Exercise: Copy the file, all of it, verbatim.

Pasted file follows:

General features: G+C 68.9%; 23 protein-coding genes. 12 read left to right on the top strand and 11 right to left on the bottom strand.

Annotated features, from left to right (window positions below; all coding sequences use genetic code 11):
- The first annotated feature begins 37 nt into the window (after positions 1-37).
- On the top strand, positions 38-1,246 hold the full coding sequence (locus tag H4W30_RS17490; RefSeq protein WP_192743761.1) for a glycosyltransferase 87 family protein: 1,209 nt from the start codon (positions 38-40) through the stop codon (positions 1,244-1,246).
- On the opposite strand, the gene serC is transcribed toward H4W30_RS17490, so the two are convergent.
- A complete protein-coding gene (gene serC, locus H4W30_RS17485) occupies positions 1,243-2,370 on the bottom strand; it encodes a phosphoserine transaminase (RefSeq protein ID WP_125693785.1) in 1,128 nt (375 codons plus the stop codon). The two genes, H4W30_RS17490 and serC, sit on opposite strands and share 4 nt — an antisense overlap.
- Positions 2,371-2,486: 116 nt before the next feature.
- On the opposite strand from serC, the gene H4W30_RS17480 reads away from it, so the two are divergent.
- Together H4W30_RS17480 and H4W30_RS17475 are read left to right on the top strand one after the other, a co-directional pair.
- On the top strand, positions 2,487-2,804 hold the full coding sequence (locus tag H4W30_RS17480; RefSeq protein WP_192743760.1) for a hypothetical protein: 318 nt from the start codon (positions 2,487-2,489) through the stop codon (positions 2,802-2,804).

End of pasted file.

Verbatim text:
General features: G+C 68.9%; 23 protein-coding genes. 12 read left to right on the top strand and 11 right to left on the bottom strand.

Annotated features, from left to right (window positions below; all coding sequences use genetic code 11):
- The first annotated feature begins 37 nt into the window (after positions 1-37).
- On the top strand, positions 38-1,246 hold the full coding sequence (locus tag H4W30_RS17490; RefSeq protein WP_192743761.1) for a glycosyltransferase 87 family protein: 1,209 nt from the start codon (positions 38-40) through the stop codon (positions 1,244-1,246).
- On the opposite strand, the gene serC is transcribed toward H4W30_RS17490, so the two are convergent.
- A complete protein-coding gene (gene serC, locus H4W30_RS17485) occupies positions 1,243-2,370 on the bottom strand; it encodes a phosphoserine transaminase (RefSeq protein ID WP_125693785.1) in 1,128 nt (375 codons plus the stop codon). The two genes, H4W30_RS17490 and serC, sit on opposite strands and share 4 nt — an antisense overlap.
- Positions 2,371-2,486: 116 nt before the next feature.
- On the opposite strand from serC, the gene H4W30_RS17480 reads away from it, so the two are divergent.
- Together H4W30_RS17480 and H4W30_RS17475 are read left to right on the top strand one after the other, a co-directional pair.
- On the top strand, positions 2,487-2,804 hold the full coding sequence (locus tag H4W30_RS17480; RefSeq protein WP_192743760.1) for a hypothetical protein: 318 nt from the start codon (positions 2,487-2,489) through the stop codon (positions 2,802-2,804).